With the exception of Dan Marino, who immediately set the league on fire, NFL quarterbacks typically break out somewhere between their second and third seasons in the NFL. By that time, the QB’s mind should have caught up with his rocket arm, enabling him to stand tall in the pocket and pick apart the defense, instead of running for his life or locking in to one receiver and firing the football into triple coverage. Heading into the 2015 season, three more signal callers appear poised to make the leap in performance, from that of serviceable starter to a real playmaker and franchise savior.
3. Teddy Bridgewater
Drafted behind Blake Bortles and Johnny Manziel, scouts largely wrote off Teddy Bridgewater for his lack of size, speed, and arm strength. Bortles, at 6-foot-5 and 230 pounds simply looked the part, while Johnny Football and his Heisman Trophy were allegedly set for superstardom. Ironically, Bridgewater went on to have the best rookie season out of the three.
As a rookie, Teddy Bridgewater completed 64% of his passes, for 2,919 yards, 14 touchdowns, and 12 interceptions, as well as running for a respectable 209 yards and one touchdown on the ground. Over the course of the season, Bridgewater showed that he is more than capable of keeping broken plays alive and moving the chains. Most importantly, Teddy Bridgewater went 6-6 as a starter, which helped to keep the Vikings in the playoff hunt until late in the season.
Now Bridgewater will be able to play alongside Adrian Peterson, who was shut down for the majority of Bridgewater’s rookie year and never took the field with the young quarterback. Peterson’s mere presence on the field will open up the game for Teddy Bridgewater, and it’s likely offensive coordinator Norv Turner will mix in a series of screen, play-action, and option reads to keep defenses off balance.
2. Blake Bortles
Still the most boom or bust QB in the league, there’s no doubt that Blake Bortles looks like he came straight out of Central Casting as a franchise quarterback, with a rocket arm and his aforementioned size. Last season, Bortles started 13 games, but had a tough go, to say the least, completing only 59% of his passes, getting picked off 17 times, and taking a league-high 55 sacks.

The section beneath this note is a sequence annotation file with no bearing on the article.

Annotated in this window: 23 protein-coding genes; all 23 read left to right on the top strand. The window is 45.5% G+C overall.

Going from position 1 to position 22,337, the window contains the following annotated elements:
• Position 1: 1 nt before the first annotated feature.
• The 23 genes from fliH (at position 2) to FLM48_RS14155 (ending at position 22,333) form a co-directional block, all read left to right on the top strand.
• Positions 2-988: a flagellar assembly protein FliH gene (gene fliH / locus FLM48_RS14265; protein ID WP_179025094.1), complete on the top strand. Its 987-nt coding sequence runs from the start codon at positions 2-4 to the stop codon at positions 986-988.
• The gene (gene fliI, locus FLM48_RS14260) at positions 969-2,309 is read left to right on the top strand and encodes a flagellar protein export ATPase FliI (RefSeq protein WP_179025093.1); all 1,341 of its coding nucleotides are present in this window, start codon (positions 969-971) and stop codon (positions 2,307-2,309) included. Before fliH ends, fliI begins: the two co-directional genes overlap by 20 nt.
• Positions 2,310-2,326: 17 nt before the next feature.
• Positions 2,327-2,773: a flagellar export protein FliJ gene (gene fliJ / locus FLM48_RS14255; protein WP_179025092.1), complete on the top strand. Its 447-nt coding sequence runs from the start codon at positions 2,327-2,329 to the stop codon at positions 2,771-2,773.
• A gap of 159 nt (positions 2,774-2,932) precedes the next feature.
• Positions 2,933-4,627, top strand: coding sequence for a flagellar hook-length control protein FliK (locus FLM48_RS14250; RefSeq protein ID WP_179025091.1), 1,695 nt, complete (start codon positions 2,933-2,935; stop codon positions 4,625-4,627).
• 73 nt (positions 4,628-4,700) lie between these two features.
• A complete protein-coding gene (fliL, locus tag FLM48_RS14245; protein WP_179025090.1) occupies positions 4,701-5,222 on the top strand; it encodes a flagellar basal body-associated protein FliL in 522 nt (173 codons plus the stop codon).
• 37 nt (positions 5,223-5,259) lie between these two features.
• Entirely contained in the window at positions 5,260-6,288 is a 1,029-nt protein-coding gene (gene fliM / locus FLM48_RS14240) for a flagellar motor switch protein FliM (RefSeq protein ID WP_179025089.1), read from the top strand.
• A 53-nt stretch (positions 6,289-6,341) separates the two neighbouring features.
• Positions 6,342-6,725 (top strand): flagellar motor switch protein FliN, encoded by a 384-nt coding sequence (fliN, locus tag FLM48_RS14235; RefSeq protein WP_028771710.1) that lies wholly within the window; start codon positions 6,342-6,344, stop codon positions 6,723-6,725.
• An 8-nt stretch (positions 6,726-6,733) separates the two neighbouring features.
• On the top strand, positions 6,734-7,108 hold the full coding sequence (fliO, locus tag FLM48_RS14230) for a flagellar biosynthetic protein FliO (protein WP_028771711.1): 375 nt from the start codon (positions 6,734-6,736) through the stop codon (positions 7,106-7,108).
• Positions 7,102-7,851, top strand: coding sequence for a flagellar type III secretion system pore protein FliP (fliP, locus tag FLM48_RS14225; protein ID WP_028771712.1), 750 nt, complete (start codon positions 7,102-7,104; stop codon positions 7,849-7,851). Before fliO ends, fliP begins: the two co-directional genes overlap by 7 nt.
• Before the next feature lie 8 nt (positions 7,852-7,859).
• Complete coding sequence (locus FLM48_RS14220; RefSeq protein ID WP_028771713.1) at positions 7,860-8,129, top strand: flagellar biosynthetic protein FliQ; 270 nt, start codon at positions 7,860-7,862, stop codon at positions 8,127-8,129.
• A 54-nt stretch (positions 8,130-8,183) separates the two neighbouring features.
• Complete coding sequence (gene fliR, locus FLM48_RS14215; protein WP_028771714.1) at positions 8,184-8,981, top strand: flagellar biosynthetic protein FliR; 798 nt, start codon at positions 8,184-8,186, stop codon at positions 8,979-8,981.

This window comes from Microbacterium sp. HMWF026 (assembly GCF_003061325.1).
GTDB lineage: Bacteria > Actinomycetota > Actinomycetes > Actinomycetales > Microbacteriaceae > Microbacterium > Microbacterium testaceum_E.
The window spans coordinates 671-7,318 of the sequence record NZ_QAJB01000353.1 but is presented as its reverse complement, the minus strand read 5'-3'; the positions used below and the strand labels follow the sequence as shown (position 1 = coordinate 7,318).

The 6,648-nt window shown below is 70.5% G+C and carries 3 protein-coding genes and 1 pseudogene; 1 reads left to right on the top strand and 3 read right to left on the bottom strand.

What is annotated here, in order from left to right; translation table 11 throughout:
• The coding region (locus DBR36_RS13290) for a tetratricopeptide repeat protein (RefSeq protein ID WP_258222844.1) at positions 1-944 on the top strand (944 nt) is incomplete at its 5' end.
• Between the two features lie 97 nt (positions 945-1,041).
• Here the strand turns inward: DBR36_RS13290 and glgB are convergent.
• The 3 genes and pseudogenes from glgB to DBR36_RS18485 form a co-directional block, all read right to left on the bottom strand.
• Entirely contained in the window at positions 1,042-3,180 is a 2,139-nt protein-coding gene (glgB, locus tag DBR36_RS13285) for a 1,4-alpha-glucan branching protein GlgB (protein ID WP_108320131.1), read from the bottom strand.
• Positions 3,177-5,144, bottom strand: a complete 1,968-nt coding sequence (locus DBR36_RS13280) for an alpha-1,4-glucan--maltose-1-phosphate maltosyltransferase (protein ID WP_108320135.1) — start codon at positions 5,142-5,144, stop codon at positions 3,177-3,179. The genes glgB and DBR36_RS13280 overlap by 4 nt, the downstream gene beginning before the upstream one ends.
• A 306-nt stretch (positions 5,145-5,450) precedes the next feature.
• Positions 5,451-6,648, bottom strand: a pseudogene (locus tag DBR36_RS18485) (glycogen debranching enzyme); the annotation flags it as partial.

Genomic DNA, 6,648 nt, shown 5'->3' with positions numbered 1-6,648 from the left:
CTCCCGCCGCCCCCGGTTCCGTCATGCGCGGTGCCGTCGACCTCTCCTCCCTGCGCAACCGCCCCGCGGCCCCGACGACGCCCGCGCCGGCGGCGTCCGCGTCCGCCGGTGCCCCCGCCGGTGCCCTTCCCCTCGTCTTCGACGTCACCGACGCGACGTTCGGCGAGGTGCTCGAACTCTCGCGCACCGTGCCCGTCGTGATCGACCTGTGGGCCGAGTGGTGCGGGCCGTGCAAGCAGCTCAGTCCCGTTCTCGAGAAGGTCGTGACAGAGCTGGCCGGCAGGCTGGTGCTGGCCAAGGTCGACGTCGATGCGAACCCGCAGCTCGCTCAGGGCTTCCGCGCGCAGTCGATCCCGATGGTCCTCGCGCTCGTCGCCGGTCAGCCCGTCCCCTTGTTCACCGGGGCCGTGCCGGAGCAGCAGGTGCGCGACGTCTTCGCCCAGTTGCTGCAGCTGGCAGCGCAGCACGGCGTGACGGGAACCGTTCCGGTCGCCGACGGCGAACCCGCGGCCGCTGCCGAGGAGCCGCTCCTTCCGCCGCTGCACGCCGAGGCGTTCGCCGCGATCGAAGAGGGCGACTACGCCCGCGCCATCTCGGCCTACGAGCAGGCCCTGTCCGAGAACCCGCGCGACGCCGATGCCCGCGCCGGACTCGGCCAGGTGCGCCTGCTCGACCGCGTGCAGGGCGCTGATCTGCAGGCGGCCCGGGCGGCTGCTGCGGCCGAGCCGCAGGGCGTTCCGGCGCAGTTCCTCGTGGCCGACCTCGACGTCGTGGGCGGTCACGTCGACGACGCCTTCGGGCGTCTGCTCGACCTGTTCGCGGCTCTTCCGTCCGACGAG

It’s not all a disaster, though — even the most cynical Jacksonville Jaguars fan will readily admit that Blake Bortles is no Blaine Gabbert. Maybe it was only in flashes, but it was possible to see Bortles feel the pressure, drift right in the pocket and set his feet, before firing a strike right down the middle of the field and into a tight window… only for the football to bounce right off the receiver’s hands. At those times, it became clear that Bortles was thrown into the Jacksonville fire, with little to no help at the skills positions. Blake Bortles actually finished up his rookie season as the second leading rusher on the team, with 419 yards on the ground.
In order to help their beleaguered quarterback, the Jags took running back T.J. Yeldon out of Alabama in the second round of the draft, before signing free agent tight end Julius Thomas to a five-year, $46 million deal. With these new weapons in the fold, Bortles may go for more than 3,500 yards passing as he gains the experience to pick his spots and take what the defense gives up, instead of forcing the ball into tight coverage.
1. Ryan Tannehill
Last year, Ryan Tannehill quietly established himself as the second best quarterback in the AFC East, going vertical for 4,045 yards and 27 touchdowns. Now heading into his fourth year, Tannehill has already improved upon his completion percentages, yardage, touchdowns, and QB rating with each successive NFL season. That said, the Dolphins QB was, and is, easy to overlook, especially given the talent and media-ready personalities that dominate his team’s division.
Tannehill was actually the leading receiver at Texas A&M, through his first two seasons in College Station, and didn’t become the full-time starter at QB until his senior year, when he torched defenses for 3,744 yards, rocketing up NFL draft boards in the process. There’s no doubt that he brings a unique perspective to quarterbacking, in terms of both his athleticism and knowledge of route trees, as such the sky is the limit for Miami’s quarterback.
For now, Tom Brady and his four Super Bowl titles loom large, above Tannehill in the AFC East. Of course, with the addition of Ndamukong Suh and Brady staring down a four-game suspension, in light of Deflategate, the Fins may then very well find themselves alone atop of the AFC East by Week 5.